Travelers from Zimbabwe, Mozambique and South Africa reach the Democratic Republic of the Congo by train via Zambia. A Rovos Rail luxury train travels from Dar-es-Salaam in Tanzania via Zambia and the Democratic Republic of the Congo to Lobito in Angola.
Arrival by ship
Matadi on the Congo River is the only international port.
The VIP Express Congo River Ferry connects Brazzaville (Republic of the Congo) with the Democratic Republic of the Congo at Kinshasa; the necessary formalities at the immigration department are taken care of when traveling with the VIP Express ferry. In addition, in peacetime, ferries from the Central African Republic operate across the Ubangi.
Travel within the country is only possible to a very limited extent. There is a particular warning against traveling to the Kasai and Lomami provinces. Visits to national parks in the region are also associated with high risks, as there are repeated attacks and kidnappings by armed groups. You should also refrain from traveling to other parts of the country, including Kinshasa, that is not absolutely necessary. A “laissez-passer special” from the Minister of the Interior is no longer officially required for travel outside of the province of Kinshasa; however, it is possible that this new regulation will not be implemented everywhere.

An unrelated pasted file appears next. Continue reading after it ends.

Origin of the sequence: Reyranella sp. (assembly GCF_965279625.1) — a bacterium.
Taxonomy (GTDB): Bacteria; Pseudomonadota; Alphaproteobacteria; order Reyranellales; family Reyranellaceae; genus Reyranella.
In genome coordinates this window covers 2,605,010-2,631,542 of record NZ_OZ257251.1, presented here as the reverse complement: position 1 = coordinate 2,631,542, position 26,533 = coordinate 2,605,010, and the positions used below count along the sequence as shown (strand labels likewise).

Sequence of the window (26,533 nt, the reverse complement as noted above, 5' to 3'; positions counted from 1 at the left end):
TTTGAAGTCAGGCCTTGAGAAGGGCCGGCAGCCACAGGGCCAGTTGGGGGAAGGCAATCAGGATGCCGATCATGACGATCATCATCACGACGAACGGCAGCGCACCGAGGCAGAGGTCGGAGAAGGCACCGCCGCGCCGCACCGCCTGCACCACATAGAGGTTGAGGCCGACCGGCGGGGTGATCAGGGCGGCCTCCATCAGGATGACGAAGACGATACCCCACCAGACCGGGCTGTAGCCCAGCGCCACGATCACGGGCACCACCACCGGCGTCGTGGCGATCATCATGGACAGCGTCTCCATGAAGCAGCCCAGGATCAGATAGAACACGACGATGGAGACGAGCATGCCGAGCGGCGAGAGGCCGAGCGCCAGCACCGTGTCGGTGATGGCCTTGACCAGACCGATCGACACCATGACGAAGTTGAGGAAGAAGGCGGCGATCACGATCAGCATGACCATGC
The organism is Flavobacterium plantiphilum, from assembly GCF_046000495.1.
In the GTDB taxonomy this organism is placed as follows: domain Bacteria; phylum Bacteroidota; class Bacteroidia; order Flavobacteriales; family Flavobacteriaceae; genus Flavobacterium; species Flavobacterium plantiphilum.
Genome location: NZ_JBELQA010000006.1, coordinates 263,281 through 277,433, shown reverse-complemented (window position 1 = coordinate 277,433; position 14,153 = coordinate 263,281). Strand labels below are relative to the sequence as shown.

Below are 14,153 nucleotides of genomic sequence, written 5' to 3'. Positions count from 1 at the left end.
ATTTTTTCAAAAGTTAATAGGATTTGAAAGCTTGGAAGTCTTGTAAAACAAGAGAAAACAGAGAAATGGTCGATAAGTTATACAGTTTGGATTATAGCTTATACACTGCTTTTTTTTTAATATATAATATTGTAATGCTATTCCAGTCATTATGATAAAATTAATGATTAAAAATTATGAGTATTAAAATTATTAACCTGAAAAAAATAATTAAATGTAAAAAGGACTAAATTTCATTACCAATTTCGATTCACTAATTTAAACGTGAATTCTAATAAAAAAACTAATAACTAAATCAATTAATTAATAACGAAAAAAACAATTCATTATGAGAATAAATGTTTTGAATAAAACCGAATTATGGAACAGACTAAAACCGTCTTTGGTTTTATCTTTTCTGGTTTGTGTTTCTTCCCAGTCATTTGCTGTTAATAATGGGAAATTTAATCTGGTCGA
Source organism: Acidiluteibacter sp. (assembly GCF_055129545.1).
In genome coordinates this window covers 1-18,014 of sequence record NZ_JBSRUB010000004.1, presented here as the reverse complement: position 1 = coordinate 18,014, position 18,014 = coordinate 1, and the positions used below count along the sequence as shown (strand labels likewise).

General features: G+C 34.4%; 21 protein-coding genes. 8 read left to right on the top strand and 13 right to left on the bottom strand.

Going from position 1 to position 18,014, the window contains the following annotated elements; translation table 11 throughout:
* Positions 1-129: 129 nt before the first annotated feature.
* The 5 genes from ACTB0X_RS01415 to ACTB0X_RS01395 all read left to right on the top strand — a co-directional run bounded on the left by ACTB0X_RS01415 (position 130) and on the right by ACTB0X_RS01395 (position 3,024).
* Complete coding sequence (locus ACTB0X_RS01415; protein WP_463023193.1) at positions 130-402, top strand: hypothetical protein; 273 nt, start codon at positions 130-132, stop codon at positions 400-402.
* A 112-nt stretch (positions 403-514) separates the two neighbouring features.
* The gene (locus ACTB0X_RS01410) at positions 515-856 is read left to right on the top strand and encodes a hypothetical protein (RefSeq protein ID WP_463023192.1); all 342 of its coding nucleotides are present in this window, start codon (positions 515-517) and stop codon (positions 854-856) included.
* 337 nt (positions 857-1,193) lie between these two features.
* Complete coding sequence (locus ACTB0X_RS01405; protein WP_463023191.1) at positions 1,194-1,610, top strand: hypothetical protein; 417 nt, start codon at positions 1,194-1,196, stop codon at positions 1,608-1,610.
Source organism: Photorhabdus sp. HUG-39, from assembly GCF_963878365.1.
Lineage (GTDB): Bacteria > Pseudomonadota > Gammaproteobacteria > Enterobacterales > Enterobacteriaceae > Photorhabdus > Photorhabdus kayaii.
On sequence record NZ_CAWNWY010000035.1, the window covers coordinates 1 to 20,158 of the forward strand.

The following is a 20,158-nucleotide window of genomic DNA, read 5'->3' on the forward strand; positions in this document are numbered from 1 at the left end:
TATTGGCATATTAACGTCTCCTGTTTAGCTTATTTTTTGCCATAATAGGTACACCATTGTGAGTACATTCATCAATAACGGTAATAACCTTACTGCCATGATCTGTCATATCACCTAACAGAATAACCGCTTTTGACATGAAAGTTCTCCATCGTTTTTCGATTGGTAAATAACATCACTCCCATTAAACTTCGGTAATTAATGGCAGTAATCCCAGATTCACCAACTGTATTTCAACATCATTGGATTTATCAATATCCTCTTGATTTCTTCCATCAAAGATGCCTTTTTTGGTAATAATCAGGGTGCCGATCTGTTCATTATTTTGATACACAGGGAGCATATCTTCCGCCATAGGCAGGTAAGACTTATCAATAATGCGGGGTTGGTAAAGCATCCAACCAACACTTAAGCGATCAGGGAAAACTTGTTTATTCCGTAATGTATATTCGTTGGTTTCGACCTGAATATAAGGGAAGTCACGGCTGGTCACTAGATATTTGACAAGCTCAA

Traveling by plane
From N’Djili Airport in Kinshasa there are flight connections to a variety of locations in the country. Domestic flights are operated by Compagnie Africaine d’Aviation (BU) to Goma, Lubumbashi, Mbandaka, Mbuji-Mayi, Kananga, Kindu, Kisangani, Beni, Bunia, Bukavu and Kalemie, among others. Air Kasai operates charter flights. Small planes can also be chartered. The country’s airports and planes do not meet international standards in any respect.
Traveling by car/bus
The entire road network has a length of approx. 150,000 km; only about 3,000 km are paved. Tolls: There is a toll booth on the road connecting Matamba in Kasai province to the Angola border post, Kalamba-Mbuji. The fees are to be paid on site. Petrol stations mostly consist of roadside stalls selling petrol in plastic bottles.
Right-hand traffic/left-hand traffic